Something in Common with God

One of the great things about my job as director of the YES Foundation of White Center is that I am around a lot of talented young people and I often have the privilege of seeing people in the throes of their own creative process. For someone who doesn’t feel particularly creative, it’s an exciting thing to witness. Although it can be a little messy and feel a bit perilous at times, this place where someone brings into existence that which did not exist before feels holy to me. It has made me ponder God’s creative process.

I have been thinking about something a teenager said at DubCee (a program of YES Foundation) a few months ago. We got into this rather interesting conversation about Genesis 1:

In the beginning God created the heavens and the earth. And the earth was without form, and void; and darkness was upon the face of the deep. And the Spirit of God hovered over the face of the waters. And God said, Let there be light: and there was light.

We were “hovering” around the idea of the Spirit of God hovered. Charlie, a 16-year-old who loves to draw and is pretty good at it, commented, “I get that ’cause when I am about to draw something, I sort of hover. I have to think about what I’m gonna do, what’s gonna happen. Sometimes, I do that for a long time before I can start…sometimes it just comes to me.” I was taken by the far away look in Charlie’s eyes…as if he suddenly realized that he and God had something in common.

The image of God hovering over the dark, over that which was void and without form, simultaneously comforts and rattles me. On the one hand, the calming image of God’s spirit brooding over the deep much like an artist would hover over a blank canvas. On the other, what one translation calls a “watery abyss” so close at hand. When I think about the lives of some of the teenagers with whom we share our days, words like “dark” and “void” come to mind. On some days, even the word “abyss” might be applicable. Sometimes I feel that the most important, most significant thing that we get to do is be on the receiving end when a teenager trusts us enough to ask this question:

“Where is God when my life feels so dark?”

Frankly, this question dogs our kids. The question itself broods, lurks, when you are 14 years old, and you are managing a life that includes parents who struggle with addictions, brothers who are involved in gangs, friends who are sixteen and pregnant—again. When your family is evicted from your home not necessarily because your parents couldn’t pay rent but because your landlord couldn’t hold on to the house in this economy. When your reality is going to school and holding your breath because it seems like a whole month has gone by where nobody has died and you’re not relieved—you’re just waiting for the other shoe to drop. Besides that, there was a helicopter “hovering” over your block last night, and now you can’t help but wonder…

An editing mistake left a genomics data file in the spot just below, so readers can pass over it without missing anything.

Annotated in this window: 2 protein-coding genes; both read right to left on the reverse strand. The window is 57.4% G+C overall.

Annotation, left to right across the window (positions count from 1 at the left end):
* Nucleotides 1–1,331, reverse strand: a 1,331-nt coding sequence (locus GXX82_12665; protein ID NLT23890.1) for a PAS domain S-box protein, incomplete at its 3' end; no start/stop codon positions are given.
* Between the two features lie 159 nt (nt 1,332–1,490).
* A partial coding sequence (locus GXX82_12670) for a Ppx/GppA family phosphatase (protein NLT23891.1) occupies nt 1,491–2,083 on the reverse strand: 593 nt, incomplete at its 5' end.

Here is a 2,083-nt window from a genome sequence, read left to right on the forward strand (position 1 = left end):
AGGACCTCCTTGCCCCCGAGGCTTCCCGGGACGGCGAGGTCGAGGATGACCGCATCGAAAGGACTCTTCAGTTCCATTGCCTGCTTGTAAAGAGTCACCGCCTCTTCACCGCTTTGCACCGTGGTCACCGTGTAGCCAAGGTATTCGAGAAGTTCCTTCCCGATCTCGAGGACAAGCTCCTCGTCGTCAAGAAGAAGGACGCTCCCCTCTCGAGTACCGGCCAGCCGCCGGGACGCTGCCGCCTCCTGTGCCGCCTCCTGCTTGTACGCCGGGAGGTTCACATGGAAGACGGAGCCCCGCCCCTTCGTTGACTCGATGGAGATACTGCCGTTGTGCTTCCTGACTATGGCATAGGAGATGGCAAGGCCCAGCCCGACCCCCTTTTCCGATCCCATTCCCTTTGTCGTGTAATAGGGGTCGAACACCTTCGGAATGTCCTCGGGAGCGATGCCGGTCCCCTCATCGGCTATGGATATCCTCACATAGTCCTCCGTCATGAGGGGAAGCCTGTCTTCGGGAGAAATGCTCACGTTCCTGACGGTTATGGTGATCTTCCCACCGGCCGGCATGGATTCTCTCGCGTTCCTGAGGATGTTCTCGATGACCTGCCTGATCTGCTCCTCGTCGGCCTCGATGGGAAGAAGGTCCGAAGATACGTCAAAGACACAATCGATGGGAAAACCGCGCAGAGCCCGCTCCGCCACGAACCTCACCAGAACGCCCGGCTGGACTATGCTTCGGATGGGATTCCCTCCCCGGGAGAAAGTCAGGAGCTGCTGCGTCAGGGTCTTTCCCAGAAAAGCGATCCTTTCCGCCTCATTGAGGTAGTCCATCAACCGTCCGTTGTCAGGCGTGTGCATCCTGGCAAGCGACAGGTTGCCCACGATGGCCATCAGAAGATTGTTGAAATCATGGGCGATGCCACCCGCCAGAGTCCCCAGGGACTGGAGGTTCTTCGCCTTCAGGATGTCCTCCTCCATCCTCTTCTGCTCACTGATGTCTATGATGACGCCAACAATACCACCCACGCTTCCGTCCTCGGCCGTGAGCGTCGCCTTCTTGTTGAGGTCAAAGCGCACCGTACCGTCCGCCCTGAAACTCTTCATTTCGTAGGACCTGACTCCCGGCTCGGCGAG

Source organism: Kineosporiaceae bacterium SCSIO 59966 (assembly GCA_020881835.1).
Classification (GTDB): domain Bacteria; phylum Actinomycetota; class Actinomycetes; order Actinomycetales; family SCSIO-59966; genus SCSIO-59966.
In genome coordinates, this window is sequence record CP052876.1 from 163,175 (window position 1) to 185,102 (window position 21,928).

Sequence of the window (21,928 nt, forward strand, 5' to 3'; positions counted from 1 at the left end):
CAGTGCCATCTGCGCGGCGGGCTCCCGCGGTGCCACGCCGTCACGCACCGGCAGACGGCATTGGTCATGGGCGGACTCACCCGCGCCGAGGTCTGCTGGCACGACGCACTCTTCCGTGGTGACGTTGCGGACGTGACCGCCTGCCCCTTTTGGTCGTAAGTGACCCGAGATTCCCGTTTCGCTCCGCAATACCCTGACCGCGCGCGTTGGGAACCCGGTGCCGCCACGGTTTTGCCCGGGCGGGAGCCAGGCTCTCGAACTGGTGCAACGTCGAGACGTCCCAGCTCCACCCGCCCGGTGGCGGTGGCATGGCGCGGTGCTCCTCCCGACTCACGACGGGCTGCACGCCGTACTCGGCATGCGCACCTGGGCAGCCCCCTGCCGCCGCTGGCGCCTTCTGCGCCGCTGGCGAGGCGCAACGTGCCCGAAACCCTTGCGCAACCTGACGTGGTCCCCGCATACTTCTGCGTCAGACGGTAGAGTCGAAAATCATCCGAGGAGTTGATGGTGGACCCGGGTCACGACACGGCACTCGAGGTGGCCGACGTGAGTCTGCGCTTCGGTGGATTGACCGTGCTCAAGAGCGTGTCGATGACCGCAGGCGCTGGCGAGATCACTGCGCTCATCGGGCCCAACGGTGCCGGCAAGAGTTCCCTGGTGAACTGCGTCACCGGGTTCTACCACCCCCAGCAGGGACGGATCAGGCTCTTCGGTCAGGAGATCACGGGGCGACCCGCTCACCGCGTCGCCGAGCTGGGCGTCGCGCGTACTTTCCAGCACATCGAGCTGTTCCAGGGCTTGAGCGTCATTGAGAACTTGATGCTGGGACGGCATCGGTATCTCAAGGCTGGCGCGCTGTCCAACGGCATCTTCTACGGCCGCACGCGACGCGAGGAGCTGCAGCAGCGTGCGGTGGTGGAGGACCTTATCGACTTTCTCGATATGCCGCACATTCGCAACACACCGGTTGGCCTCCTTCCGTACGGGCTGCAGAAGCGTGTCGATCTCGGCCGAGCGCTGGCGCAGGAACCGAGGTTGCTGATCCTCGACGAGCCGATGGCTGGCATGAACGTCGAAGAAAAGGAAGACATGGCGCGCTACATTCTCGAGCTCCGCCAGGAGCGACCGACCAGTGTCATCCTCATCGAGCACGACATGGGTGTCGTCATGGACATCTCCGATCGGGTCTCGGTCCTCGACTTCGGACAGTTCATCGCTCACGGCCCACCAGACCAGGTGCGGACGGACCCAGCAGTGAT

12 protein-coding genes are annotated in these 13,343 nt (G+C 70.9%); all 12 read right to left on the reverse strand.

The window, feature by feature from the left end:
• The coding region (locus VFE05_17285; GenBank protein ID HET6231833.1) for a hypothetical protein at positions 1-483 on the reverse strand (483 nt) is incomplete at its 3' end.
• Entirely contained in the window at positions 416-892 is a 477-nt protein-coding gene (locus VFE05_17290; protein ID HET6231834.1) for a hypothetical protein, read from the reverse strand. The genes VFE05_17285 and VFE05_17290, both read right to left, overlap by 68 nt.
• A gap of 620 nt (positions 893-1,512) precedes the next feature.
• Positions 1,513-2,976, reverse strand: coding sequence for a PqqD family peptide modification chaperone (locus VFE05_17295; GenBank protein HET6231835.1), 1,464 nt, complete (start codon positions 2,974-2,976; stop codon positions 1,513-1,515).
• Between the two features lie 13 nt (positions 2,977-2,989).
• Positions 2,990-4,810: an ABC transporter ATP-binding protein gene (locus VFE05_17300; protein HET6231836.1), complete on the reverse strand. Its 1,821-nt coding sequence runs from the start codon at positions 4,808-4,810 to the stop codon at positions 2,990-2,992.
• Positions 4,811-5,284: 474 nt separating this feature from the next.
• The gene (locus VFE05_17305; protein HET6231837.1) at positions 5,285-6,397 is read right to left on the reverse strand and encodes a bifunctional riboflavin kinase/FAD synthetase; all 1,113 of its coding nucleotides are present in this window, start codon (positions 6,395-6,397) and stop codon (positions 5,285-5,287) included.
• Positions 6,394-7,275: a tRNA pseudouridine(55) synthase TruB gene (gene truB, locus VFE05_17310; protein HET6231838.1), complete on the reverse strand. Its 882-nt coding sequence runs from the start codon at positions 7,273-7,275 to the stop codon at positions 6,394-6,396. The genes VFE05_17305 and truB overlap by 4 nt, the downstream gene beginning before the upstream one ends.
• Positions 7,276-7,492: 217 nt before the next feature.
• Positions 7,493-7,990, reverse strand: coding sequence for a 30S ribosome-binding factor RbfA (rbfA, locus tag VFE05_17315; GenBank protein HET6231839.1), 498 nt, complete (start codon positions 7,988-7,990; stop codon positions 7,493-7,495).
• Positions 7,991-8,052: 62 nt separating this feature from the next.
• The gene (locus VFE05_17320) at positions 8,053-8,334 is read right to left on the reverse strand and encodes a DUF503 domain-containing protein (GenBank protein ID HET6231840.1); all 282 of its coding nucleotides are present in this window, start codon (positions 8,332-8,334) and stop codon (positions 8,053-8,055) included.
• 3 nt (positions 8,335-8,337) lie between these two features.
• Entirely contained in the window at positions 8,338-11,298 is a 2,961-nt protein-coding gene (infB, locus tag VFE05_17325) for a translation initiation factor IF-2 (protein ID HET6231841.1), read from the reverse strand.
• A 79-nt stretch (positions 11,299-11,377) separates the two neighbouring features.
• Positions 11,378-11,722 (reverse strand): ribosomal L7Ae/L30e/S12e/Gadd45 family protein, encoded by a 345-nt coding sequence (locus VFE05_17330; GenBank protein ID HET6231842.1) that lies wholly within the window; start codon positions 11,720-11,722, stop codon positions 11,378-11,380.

If that was our life, maybe we might understand the gravity of the question, “Where is God when my life feels so dark?” I think we know that sometimes the best answer to that question is silence, but I am aware that our journey with kids requires us to offer something tangible, something real. Charlie has an idea about what it is to hover over something that is not yet formed. Might God be hovering over our lives as well, brooding over the deep and the dark? Can hope come from this image of God’s Spirit hovering over the watery abyss that is so often our lives? I think so. I hope so because what comes next is verse 3:

And God said, Let there be light, and there was light.

We are waiting for “God said,” and then we are waiting for “Light.” Some days it seems more complicated than that, but at the end of most of my days, in my heart, I know it boils down to waiting and working and walking with our young friends through these years that can be troubling, trying and very chaotic. These are young people who have much to learn and even more to show us about perseverance, character and hope.

We know that we have a lot to learn, too and hopefully will have a lot to show about our own perseverance, character and hope. I am praying that we are able to sense God’s Spirit hovering and brooding over our lives and those of our loved ones.

(Originally written for in April, 2009)

6 Replies to “Something in Common with God”

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